Candidates Count On Campaign Signs For Name Recognition

They pop up in yards and street corners whenever an election approaches.

Like them or loathe them campaign signs are a part of the political landscape. You can't help but notice the signs, but do voters pay attention to the names they promote?

They compete for your attention along busy streets and in vacant lots. Campaign signs are part of the political name game. The more voters see a candidate's name, the more likely they'll remember it November 4th.

At least that's the idea. Voters aren't so sure.

"Well, they're trying to get people to solicit to vote for them. But to me they're just eyesores," said one man, who stopped at a busy corner that has more than two dozen such signs.

"I wish they were not there," said another motorist. "It's an eyesore I think."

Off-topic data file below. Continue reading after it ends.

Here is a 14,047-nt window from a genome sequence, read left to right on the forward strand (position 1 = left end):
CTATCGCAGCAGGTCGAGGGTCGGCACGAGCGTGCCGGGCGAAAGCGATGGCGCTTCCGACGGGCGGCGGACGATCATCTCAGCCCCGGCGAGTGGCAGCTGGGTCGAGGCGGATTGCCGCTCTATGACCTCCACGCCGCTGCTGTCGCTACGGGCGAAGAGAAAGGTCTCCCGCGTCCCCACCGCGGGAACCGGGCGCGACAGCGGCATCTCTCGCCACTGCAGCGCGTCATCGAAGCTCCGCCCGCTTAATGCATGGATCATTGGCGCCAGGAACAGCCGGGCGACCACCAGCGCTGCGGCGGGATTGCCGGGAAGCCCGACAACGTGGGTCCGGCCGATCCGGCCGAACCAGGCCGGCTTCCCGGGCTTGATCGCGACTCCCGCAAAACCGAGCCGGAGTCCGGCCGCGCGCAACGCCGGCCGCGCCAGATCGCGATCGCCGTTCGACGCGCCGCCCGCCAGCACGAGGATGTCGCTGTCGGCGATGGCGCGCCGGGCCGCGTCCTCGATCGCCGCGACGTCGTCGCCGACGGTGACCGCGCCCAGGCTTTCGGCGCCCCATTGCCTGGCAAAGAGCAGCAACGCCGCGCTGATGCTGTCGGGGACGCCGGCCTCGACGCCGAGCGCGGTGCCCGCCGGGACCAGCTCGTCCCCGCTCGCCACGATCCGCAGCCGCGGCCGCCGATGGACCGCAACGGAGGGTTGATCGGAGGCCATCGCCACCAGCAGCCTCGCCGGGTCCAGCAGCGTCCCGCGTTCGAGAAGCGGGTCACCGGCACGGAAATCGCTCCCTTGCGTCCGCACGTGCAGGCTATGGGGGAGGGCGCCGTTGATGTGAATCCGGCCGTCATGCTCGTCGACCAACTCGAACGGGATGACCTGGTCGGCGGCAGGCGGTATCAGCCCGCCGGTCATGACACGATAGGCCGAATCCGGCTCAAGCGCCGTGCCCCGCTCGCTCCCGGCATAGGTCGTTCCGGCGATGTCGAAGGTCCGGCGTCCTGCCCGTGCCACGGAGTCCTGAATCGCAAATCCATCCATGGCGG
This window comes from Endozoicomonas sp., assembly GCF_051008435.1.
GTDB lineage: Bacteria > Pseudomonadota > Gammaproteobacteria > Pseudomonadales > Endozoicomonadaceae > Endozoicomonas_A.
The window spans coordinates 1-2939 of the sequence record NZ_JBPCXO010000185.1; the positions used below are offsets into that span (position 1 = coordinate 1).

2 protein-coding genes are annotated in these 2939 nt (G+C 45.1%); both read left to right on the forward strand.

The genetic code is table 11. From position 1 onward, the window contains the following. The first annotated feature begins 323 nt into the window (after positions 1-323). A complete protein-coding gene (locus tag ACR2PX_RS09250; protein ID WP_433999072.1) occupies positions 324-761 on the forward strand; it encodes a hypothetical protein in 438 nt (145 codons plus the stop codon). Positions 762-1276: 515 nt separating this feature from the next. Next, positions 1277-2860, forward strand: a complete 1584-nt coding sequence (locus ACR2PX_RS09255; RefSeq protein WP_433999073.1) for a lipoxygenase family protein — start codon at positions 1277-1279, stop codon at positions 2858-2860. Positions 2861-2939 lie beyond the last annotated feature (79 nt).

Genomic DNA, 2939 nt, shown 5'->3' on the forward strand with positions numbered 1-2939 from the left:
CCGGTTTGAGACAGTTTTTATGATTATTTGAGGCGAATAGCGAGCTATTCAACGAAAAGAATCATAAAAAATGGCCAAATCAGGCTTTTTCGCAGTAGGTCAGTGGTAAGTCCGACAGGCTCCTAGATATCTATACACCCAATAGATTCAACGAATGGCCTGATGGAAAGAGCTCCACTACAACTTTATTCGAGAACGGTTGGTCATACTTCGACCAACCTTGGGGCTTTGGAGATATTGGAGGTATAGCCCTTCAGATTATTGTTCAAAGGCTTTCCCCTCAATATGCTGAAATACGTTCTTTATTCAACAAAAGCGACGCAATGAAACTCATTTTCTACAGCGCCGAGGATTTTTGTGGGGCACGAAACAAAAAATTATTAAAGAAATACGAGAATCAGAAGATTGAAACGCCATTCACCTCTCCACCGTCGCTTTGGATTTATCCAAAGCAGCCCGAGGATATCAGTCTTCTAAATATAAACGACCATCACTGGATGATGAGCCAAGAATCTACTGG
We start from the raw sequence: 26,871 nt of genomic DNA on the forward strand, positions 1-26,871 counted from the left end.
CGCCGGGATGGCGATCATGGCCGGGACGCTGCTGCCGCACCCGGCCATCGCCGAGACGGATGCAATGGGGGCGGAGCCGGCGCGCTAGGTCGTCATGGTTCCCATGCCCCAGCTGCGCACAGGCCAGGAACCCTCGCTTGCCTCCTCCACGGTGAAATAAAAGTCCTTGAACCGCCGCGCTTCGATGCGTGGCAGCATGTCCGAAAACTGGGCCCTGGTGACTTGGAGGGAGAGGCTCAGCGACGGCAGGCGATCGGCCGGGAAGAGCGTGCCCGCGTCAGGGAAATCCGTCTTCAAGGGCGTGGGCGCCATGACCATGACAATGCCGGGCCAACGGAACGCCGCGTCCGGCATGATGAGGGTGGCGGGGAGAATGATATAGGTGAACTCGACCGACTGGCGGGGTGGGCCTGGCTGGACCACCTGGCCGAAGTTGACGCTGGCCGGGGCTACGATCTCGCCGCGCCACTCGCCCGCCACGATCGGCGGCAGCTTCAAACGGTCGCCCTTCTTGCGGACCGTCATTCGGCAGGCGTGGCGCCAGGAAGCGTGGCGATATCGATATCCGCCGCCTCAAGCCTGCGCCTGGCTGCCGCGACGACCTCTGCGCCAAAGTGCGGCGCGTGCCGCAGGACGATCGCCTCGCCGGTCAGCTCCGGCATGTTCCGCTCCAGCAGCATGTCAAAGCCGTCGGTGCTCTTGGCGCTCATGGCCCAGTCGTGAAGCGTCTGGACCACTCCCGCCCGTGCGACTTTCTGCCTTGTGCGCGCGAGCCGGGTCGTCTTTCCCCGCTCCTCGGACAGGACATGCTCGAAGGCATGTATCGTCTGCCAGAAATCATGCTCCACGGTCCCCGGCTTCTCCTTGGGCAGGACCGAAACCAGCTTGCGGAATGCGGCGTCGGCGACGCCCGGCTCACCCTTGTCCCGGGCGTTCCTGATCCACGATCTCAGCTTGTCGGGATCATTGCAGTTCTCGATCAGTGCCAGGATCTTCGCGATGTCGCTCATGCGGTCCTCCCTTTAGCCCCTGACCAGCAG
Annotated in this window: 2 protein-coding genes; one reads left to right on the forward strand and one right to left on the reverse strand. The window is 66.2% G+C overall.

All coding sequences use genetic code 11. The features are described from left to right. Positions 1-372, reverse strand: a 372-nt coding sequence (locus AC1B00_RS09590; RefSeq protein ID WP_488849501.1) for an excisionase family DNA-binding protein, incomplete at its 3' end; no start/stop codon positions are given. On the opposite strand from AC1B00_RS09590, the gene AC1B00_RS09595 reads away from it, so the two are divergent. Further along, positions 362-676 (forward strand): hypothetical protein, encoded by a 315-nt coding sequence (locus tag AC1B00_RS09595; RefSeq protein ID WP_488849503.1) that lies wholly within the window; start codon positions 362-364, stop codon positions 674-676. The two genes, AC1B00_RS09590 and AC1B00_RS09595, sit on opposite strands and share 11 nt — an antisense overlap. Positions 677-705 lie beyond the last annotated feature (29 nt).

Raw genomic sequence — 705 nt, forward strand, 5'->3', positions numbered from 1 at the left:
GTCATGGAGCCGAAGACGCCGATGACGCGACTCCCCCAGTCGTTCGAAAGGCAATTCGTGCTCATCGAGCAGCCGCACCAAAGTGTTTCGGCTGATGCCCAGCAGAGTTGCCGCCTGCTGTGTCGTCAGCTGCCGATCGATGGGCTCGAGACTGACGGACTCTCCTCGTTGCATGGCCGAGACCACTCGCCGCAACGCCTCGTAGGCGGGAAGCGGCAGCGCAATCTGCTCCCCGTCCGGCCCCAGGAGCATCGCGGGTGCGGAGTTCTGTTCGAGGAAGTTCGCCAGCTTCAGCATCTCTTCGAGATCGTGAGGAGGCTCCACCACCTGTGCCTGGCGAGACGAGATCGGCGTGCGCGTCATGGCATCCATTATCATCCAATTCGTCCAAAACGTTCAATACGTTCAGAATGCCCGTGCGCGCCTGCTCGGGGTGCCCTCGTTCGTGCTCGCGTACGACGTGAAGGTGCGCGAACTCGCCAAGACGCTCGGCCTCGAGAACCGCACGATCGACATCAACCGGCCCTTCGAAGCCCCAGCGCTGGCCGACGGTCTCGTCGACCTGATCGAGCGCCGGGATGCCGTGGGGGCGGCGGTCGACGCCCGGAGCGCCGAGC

"I got excited when I saw Haley was going to run for governor," said Larry Franklin, as he helped put together Haley Barbour for governor signs.

Campaign volunteers say keeping the candidate's name in front of the voters is critical. And signs are an effective messenger.

"They make an impression on people when they see them. It's like billboards and advertising for people. They see Haley's sign, they think Haley. And when they go to the polls, hopefully they'll remember him," said Franklin.

The challenge for the candidates is finding a way to have their name stand out among the campaign clutter. A visible, vacant lot can easily include more than a dozen campaign signs.

"To me, they look like they're cluttered, because there's so many of them around. It just makes a mess," said one frustrated voter.

While such signs may not send the desired message to every voter, chances are they'll continue to show up before each election, as political candidates promote their names among the public.